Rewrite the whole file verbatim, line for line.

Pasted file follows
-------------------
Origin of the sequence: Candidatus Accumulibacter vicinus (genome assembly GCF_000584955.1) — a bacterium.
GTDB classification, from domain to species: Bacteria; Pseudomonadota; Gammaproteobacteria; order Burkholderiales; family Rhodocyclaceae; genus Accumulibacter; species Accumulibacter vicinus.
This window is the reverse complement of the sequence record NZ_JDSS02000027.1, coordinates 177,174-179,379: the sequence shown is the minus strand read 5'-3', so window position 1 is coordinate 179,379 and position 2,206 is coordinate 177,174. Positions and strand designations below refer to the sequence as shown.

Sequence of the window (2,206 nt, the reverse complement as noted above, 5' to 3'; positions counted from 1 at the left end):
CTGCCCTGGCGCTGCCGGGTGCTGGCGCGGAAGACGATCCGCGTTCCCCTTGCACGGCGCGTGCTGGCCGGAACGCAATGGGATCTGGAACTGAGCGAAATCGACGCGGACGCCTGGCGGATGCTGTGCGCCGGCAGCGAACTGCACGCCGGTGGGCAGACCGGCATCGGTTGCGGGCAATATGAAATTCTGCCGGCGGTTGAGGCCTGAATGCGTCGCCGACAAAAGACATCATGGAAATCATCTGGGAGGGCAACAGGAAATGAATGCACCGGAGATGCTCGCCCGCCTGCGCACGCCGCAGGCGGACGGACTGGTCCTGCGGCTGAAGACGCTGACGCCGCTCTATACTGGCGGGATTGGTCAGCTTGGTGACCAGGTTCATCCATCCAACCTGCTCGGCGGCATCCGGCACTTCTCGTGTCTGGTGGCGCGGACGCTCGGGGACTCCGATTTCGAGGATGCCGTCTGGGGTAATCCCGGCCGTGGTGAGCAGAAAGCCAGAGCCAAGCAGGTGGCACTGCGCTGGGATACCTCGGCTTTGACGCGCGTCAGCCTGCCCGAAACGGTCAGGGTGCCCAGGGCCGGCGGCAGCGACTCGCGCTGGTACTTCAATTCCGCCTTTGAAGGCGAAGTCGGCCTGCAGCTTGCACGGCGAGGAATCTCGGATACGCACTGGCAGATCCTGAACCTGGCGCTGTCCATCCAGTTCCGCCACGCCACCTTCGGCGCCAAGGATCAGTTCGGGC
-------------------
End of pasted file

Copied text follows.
Origin of the sequence: Candidatus Accumulibacter vicinus (genome assembly GCF_000584955.1) — a bacterium.
GTDB classification, from domain to species: Bacteria; Pseudomonadota; Gammaproteobacteria; order Burkholderiales; family Rhodocyclaceae; genus Accumulibacter; species Accumulibacter vicinus.
This window is the reverse complement of the sequence record NZ_JDSS02000027.1, coordinates 177,174-179,379: the sequence shown is the minus strand read 5'-3', so window position 1 is coordinate 179,379 and position 2,206 is coordinate 177,174. Positions and strand designations below refer to the sequence as shown.

Sequence of the window (2,206 nt, the reverse complement as noted above, 5' to 3'; positions counted from 1 at the left end):
CTGCCCTGGCGCTGCCGGGTGCTGGCGCGGAAGACGATCCGCGTTCCCCTTGCACGGCGCGTGCTGGCCGGAACGCAATGGGATCTGGAACTGAGCGAAATCGACGCGGACGCCTGGCGGATGCTGTGCGCCGGCAGCGAACTGCACGCCGGTGGGCAGACCGGCATCGGTTGCGGGCAATATGAAATTCTGCCGGCGGTTGAGGCCTGAATGCGTCGCCGACAAAAGACATCATGGAAATCATCTGGGAGGGCAACAGGAAATGAATGCACCGGAGATGCTCGCCCGCCTGCGCACGCCGCAGGCGGACGGACTGGTCCTGCGGCTGAAGACGCTGACGCCGCTCTATACTGGCGGGATTGGTCAGCTTGGTGACCAGGTTCATCCATCCAACCTGCTCGGCGGCATCCGGCACTTCTCGTGTCTGGTGGCGCGGACGCTCGGGGACTCCGATTTCGAGGATGCCGTCTGGGGTAATCCCGGCCGTGGTGAGCAGAAAGCCAGAGCCAAGCAGGTGGCACTGCGCTGGGATACCTCGGCTTTGACGCGCGTCAGCCTGCCCGAAACGGTCAGGGTGCCCAGGGCCGGCGGCAGCGACTCGCGCTGGTACTTCAATTCCGCCTTTGAAGGCGAAGTCGGCCTGCAGCTTGCACGGCGAGGAATCTCGGATACGCACTGGCAGATCCTGAACCTGGCGCTGTCCATCCAGTTCCGCCACGCCACCTTCGGCGCCAAGGATCAGTTCGGGC